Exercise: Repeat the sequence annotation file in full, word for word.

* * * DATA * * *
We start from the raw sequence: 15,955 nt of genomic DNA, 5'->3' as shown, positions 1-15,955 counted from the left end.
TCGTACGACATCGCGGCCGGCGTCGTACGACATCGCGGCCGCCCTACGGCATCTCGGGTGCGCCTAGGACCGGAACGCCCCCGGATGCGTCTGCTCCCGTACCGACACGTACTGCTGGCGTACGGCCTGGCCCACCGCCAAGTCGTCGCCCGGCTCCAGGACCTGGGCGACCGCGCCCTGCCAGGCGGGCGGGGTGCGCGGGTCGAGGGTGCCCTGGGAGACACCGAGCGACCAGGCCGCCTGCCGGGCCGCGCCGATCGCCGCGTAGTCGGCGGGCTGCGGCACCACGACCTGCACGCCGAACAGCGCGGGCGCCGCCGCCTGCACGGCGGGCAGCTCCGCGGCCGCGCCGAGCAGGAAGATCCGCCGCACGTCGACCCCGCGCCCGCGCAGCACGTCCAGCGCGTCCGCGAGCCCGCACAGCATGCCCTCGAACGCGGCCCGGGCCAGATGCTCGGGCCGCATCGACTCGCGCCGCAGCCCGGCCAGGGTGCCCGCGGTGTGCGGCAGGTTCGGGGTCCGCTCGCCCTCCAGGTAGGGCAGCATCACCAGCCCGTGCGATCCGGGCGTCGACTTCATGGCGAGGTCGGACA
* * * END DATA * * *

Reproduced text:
We start from the raw sequence: 15,955 nt of genomic DNA, 5'->3' as shown, positions 1-15,955 counted from the left end.
TCGTACGACATCGCGGCCGGCGTCGTACGACATCGCGGCCGCCCTACGGCATCTCGGGTGCGCCTAGGACCGGAACGCCCCCGGATGCGTCTGCTCCCGTACCGACACGTACTGCTGGCGTACGGCCTGGCCCACCGCCAAGTCGTCGCCCGGCTCCAGGACCTGGGCGACCGCGCCCTGCCAGGCGGGCGGGGTGCGCGGGTCGAGGGTGCCCTGGGAGACACCGAGCGACCAGGCCGCCTGCCGGGCCGCGCCGATCGCCGCGTAGTCGGCGGGCTGCGGCACCACGACCTGCACGCCGAACAGCGCGGGCGCCGCCGCCTGCACGGCGGGCAGCTCCGCGGCCGCGCCGAGCAGGAAGATCCGCCGCACGTCGACCCCGCGCCCGCGCAGCACGTCCAGCGCGTCCGCGAGCCCGCACAGCATGCCCTCGAACGCGGCCCGGGCCAGATGCTCGGGCCGCATCGACTCGCGCCGCAGCCCGGCCAGGGTGCCCGCGGTGTGCGGCAGGTTCGGGGTCCGCTCGCCCTCCAGGTAGGGCAGCATCACCAGCCCGTGCGATCCGGGCGTCGACTTCATGGCGAGGTCGGACA